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Ex. 2 Next, move the right hand to a cymbal (ride, hi-hat, or crash), and play the bass drum with every cymbal note

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Ex. 3 Next we’ll put these into 4/4. The first phrase we’ll use is the very common 3+3+2 eighth-note figure

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Ex. 4 To get a sense of the outline of the phrase, try playing this a few times

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Ex. 5 Try to keep that simplified idea in your ear as you attempt the more complex exercises. It is also an excellent idea to count out loud “1 & 2 & 3 & 4 &” while playing the exercises in 4/4.

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Next, we will plug the Stick Control exercises into the “3” portion of the measure, and insert our own idea on the “2” portion. To start, just play four alternating sixteenth-notes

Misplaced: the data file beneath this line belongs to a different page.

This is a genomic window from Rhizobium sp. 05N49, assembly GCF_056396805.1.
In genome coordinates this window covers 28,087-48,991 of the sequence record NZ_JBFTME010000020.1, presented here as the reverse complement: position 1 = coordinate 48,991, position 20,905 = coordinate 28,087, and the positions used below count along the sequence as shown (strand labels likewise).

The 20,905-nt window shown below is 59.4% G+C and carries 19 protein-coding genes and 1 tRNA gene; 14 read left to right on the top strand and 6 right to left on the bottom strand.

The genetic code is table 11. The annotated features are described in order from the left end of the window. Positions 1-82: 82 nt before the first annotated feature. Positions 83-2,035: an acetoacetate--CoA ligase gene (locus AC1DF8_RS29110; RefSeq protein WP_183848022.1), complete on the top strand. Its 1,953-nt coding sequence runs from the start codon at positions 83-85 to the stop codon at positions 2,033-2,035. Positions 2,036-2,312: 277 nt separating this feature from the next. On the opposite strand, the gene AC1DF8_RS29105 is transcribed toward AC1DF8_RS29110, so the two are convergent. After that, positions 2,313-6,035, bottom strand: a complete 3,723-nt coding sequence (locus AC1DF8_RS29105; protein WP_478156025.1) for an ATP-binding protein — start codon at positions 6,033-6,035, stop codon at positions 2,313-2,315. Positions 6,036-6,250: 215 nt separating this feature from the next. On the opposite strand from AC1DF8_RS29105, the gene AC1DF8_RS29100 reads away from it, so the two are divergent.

Ex. 6 You could also try playing a sixtuplet

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Ex. 7 Or you can play the beginning of the 3/8 portion

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Ex. 8 Or repeat the end of the 3/8 portion. In this case, we’ll do the RRL sixteenth-note triplet two more times

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Ex. 9 Or any other 3/8 idea of your choice, like a paradiddle-diddle or one of its inversions

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Ex. 10 Or any simple one-beat fill